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Agent provocateur: Crisis appeals may spur a surge in donations

09 May 2022 In-depth

Crisis appeals can spur a surge in donations, but trustees and fundraisers should remain diligent, warns John Green.

The war in Ukraine has seen a surge in donations to charities supporting those in need. But there are two things trustees and fundraisers need to consider for the long-term reputation of their charity, and the sector as a whole: whether it is right for your charity to accept all donations, or to even launch an appeal in the first place.

While the needs are huge and likely to persist, the need for vigilance particularly around very large donations is even more necessary during a crisis. So, what is a fundraiser to do when offered a significant anonymous donation? Should you take every donation? What if that donation originated from a Russian national, or from a trust or donor-advised fund who won’t share the donor’s identity?

As with many fundraising conundrums, clear pre-existing policies and procedures help considerably. If your charity doesn’t have a donations acceptance policy, here are a few things to consider:

  • Gift size - What size of gift would be significant for your charity and who should be involved in the due diligence of these gifts?
  • Provenance - What unusual factors would flag this gift as worthy of scrutiny before acceptance? Is your board aware that large gifts from unverifiable sources should be reported to the Charity Commission?
  • Vulnerable donors – What signs would make you think that the donor may not be in full control of their decisions? This is true whatever the size of the gift.

Trustees need to ensure those involved in fundraising have a clear policy and procedure to protect your charity against reputational damage, particularly with the amount of media coverage of the invasion. Ultimately, it is the trustees who need to own this to both protect the charity’s reputation and ensure the vulnerable are cared for. If you are on the board, when was this last raised at a meeting? In practice, this will be delegated to staff, but there needs to be clear lines of reporting back to trustees.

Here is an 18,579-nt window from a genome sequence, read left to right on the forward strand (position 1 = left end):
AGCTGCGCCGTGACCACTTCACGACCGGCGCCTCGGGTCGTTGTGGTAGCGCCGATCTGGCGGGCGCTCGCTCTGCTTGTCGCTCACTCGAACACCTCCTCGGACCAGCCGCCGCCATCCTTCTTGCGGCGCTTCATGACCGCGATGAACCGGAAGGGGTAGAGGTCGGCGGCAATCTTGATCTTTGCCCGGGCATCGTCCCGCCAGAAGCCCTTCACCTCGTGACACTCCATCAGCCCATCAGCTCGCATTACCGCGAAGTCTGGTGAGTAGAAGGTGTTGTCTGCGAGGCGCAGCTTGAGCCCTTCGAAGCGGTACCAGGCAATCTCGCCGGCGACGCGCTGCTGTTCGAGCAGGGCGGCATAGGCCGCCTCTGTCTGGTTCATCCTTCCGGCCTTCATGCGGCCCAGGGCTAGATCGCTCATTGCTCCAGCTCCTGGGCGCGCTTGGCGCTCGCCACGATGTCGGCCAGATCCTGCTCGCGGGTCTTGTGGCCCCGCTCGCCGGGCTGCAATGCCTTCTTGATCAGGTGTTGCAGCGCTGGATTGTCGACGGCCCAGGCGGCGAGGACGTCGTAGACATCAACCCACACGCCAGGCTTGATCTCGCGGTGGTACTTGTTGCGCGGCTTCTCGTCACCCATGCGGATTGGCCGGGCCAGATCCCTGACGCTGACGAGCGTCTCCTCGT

The second risk that can come to the fore in any humanitarian crisis is the risk involved in chasing the money. Beware of anyone in your charity who says “every crisis is an opportunity”. Not only are they out of touch with the immense suffering that is inherent in any crisis but they are equally out of touch with supporters who need to receive a true and balanced picture of need from the charity.

An internet search revealed one charity running a Ukraine appeal with a web page detailing the fact that they don’t have any “teams in either Ukraine or Russia”. So what exactly do they need the money for? Trustees and fundraising directors must be wary of the temptation to launch appeals for work that is either marginal to their mission, or that is already funded from current sources. While they may want to be topical and capitalise on their supporters’ desire to respond to the suffering caused by the crisis, they have to ask themselves whether they are being completely straight with their supporters.

Trustees and fundraisers need to ensure that in this highly charged environment, their charity has clear policies and procedures for due diligence on large gifts; has heightened attention to vulnerable supporters who may want to donate large or more frequent gifts in response to the war; and is being honest about its role in responding to the crisis including its actual need for funds.

The last thing a charity needs in a crisis such as the Ukrainian invasion are questions about its due diligence around potentially tainted donations. Similarly, fundraisers that unnecessarily launch an emergency appeal will contribute to a lack of trust in charities including those which are making a significant difference in this emergency. This is the responsibility of trustees, but should also be a moment of reflection for fundraisers.  

John Green is a charity professional with experience in fundraising, change management and data compliance in the UK and overseas @johngreenn  

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